Simple battery circuit extends Power over Ethernet (PoE)

PoE power comes in the form of “48V at 350mA. If the PoE current is allowed to exceed 400mA, the standard calls for the PSE to break the circuit. This is a problem for devices that occasionally need a little more juice than PoE has to offer. Another problem is that “48V does not easily convert to commonly used positive voltage supply rails. You are practically forced to provide DC isolation along with the inverted down conversion to a more usable voltage. To meet these requirements, the LTC4267 used in Figure 1's circuit implements an input current limited DC isolated flyback converter, which provides a user-settable regulated low voltage.

The LTC4267 circuit in Figure 1 supplies 5V at 1.8A. 5V is a popular supply voltage to run logic, interface with other devices such as USB, and of primary concern in this application, sufficient to charge a single Li-ion cell to its maximum termination voltage of 4.2V.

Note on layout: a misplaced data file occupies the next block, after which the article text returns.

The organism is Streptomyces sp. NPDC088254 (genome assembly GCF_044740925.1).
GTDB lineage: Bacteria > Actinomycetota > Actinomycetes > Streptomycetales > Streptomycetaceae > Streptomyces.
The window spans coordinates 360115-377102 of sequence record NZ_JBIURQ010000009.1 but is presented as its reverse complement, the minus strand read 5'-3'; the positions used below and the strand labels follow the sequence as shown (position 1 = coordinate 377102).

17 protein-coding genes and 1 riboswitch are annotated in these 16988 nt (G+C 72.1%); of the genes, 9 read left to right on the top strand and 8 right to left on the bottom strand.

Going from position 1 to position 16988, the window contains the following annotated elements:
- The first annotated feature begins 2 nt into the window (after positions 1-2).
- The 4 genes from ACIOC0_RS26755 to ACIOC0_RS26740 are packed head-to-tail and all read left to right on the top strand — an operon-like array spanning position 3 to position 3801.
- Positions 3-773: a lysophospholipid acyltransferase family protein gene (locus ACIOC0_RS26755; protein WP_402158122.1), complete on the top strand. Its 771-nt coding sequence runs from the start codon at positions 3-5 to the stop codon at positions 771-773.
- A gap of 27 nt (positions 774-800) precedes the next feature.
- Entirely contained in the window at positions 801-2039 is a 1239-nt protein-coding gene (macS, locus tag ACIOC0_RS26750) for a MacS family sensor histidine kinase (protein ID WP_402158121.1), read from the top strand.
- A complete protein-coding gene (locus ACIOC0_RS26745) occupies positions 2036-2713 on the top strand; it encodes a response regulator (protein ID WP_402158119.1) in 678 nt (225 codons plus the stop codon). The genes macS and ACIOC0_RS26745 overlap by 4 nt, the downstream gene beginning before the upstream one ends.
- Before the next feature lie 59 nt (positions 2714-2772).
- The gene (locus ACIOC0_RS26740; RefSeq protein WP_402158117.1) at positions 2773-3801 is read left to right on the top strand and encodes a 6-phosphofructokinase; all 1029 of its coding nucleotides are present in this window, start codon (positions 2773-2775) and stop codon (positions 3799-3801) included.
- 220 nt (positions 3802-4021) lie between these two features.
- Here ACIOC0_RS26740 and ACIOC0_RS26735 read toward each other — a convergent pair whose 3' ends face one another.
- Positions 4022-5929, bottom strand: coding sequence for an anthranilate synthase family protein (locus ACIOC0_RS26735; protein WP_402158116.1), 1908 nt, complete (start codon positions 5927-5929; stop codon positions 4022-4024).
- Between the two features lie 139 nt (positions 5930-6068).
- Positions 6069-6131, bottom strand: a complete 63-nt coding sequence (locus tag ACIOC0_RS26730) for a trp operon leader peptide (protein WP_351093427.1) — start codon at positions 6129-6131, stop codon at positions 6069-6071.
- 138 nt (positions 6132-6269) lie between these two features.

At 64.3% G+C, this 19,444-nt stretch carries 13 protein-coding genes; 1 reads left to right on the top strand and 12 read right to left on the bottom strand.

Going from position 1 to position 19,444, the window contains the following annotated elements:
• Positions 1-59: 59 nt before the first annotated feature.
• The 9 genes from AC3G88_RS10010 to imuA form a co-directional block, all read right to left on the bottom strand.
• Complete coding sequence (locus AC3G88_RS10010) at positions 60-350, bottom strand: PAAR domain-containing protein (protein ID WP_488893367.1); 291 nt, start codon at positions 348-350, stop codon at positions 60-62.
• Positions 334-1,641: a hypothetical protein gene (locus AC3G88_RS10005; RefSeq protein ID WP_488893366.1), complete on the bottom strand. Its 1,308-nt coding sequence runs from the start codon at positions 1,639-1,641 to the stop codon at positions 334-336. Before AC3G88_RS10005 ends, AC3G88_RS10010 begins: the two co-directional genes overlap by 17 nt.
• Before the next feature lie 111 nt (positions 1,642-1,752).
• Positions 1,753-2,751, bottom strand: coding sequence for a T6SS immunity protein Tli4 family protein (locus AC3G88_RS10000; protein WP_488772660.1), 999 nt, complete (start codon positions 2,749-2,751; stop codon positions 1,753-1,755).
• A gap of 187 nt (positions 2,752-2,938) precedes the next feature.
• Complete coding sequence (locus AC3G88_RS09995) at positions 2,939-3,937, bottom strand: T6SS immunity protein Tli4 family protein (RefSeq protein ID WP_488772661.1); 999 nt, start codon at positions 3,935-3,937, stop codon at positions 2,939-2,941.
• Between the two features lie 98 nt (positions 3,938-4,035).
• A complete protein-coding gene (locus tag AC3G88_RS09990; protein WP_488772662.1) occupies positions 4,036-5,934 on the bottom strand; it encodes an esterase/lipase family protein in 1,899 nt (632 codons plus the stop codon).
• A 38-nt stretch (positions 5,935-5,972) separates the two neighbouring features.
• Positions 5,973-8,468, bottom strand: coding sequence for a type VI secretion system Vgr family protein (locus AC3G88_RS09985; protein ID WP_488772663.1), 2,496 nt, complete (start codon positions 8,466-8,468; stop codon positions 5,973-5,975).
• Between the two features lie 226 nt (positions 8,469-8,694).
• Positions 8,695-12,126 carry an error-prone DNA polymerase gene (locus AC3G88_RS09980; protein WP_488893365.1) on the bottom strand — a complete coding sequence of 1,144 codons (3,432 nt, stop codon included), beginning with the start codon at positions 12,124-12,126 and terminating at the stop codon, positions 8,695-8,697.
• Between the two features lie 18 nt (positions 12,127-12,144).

Power Path and charger circuit

In Figure 1, the LTC4055 provides triple Power- Path control and Li-ion battery charging. Connecting an external Schottky diode to the LTC4055's OUT pin and the built-in wall adapter detection circuits creates one path. In this case, the “wall adapter” power comes from the LTC4267 5V power supply called 5VPOE. The second path is for USB power, not used in this application. The third path is the battery discharge path. When the 5VPOE power goes away, the LTC4055 detects the loss and automatically switches the battery power over to the OUT pin using its internal ideal diode circuit. There is no delay in the switchover, so power is never lost. —

Figure 1. Figure 1: The LTC4267 circuit supplies 5V at 1.8A to run logic and interface devices like USB or for charging Li-ion cells (lower left).

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